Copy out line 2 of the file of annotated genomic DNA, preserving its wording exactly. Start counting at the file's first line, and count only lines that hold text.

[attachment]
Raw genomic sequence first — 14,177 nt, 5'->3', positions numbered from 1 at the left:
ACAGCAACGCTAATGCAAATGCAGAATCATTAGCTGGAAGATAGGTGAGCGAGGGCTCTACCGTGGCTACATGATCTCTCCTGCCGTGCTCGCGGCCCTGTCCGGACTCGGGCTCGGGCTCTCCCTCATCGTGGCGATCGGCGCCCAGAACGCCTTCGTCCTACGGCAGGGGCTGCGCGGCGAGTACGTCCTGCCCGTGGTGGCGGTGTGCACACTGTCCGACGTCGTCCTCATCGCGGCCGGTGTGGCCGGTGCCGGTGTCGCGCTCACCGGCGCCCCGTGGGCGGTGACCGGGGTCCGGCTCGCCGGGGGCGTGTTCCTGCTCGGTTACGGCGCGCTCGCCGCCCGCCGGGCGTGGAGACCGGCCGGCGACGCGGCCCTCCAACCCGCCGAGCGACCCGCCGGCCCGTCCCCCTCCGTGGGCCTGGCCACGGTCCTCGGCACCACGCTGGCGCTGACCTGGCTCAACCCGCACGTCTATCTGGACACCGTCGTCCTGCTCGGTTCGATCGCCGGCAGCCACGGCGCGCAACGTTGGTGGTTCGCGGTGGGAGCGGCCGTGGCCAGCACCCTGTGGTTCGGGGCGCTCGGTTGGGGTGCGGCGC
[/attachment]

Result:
ACAGCAACGCTAATGCAAATGCAGAATCATTAGCTGGAAGATAGGTGAGCGAGGGCTCTACCGTGGCTACATGATCTCTCCTGCCGTGCTCGCGGCCCTGTCCGGACTCGGGCTCGGGCTCTCCCTCATCGTGGCGATCGGCGCCCAGAACGCCTTCGTCCTACGGCAGGGGCTGCGCGGCGAGTACGTCCTGCCCGTGGTGGCGGTGTGCACACTGTCCGACGTCGTCCTCATCGCGGCCGGTGTGGCCGGTGCCGGTGTCGCGCTCACCGGCGCCCCGTGGGCGGTGACCGGGGTCCGGCTCGCCGGGGGCGTGTTCCTGCTCGGTTACGGCGCGCTCGCCGCCCGCCGGGCGTGGAGACCGGCCGGCGACGCGGCCCTCCAACCCGCCGAGCGACCCGCCGGCCCGTCCCCCTCCGTGGGCCTGGCCACGGTCCTCGGCACCACGCTGGCGCTGACCTGGCTCAACCCGCACGTCTATCTGGACACCGTCGTCCTGCTCGGTTCGATCGCCGGCAGCCACGGCGCGCAACGTTGGTGGTTCGCGGTGGGAGCGGCCGTGGCCAGCACCCTGTGGTTCGGGGCGCTCGGTTGGGGTGCGGCGC